Bush inks NATO membership for Croatia, Albania


Washington : The US officially endorsed the NATO membership of Croatia and Albania, with President George W. Bush Friday signing an agreement already ratified by Congress.

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The White House signing ceremony attended by the Croatian and Albanian ambassadors and other dignitaries followed a meeting between Bush and NATO Secretary-General Jaap de Hoop Scheffer.

The accession of the two countries was approved at a NATO summit in July and requires the approval of all 26 existing members.

“This is a special moment in the hopeful story of human liberty, as America formally declares its support for Albania and Croatia’s entry into NATO,” Bush said.

“With today’s ceremony, we celebrate two young and vigorous democracies seeking to assume new responsibilities in a time of terrorism and a time of war. We strengthen America’s partnership with nations that once found themselves in the shackles of communism. We rejoice in taking a major step toward welcoming the people of Albania and Croatia into the greatest alliance for freedom the world has ever known.”

Bush pointed out that Washington has supported NATO membership for Croatia and Albania from the beginning of the long process.

“The citizens of Albania and Croatia have overcome war and hardship, built peaceful relations with their neighbours, and helped other young democracies build and strengthen free societies,” he said.

“The people of Albania and Croatia are helping move the world closer to a great triumph of history: a Europe that is whole, a Europe that is free, and a Europe that is at peace.”

He noted the “difficult reforms these countries have undertaken on the path to prosperity and peace. In return, NATO membership offers the promise of security and stability.”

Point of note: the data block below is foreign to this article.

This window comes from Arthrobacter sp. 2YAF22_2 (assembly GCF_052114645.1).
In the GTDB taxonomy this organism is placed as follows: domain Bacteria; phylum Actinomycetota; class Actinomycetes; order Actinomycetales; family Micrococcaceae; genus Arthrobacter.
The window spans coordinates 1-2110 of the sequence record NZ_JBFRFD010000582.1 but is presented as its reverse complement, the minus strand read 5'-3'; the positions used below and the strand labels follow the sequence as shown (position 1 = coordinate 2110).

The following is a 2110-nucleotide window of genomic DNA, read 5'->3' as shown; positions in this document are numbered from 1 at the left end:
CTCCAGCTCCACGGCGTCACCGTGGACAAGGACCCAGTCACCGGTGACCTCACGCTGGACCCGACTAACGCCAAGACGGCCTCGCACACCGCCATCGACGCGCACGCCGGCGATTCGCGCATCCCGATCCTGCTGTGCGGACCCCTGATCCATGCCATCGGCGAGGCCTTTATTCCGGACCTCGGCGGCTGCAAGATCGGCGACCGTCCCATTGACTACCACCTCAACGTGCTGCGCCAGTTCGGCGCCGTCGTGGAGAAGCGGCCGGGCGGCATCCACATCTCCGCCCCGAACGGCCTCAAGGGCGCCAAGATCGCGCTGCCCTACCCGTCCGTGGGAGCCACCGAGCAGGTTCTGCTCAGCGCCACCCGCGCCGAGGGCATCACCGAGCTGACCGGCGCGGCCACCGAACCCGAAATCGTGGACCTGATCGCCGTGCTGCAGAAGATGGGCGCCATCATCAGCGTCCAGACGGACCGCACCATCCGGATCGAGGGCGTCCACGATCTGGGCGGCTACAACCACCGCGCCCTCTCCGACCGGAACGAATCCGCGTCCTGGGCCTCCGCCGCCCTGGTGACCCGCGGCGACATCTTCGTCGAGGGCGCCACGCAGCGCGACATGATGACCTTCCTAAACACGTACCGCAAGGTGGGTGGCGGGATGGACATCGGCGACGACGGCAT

De Hoop Scheffer pointed out that what began as a 12-country alliance after World War II will reach 28 member countries when the accession of Croatia and Albania is completed.

“Their accession will be a boon for NATO, as it will strengthen our common effort to safeguard and promote security and stability,” he said.

“It will also be a boon for south-east Europe and a vivid demonstration that south-east Europe can shed its tragic past. Both countries have set an example for others to follow and we will encourage and support all those who aspire that same goal.”

During the event, Bush repeated his support for continued NATO expansion to include Ukraine and Georgia, which Russia has vociferously opposed, as well as Bosnia-Herzegovina and Montenegro.

“The door to NATO membership also remains open to the people of Serbia, should they choose that path,” he said. “All these nations treasure the blessings of liberty because they remember the pain of tyranny. And they share NATO’s solemn commitment to defend the free against the unfree and the weak against the strong.”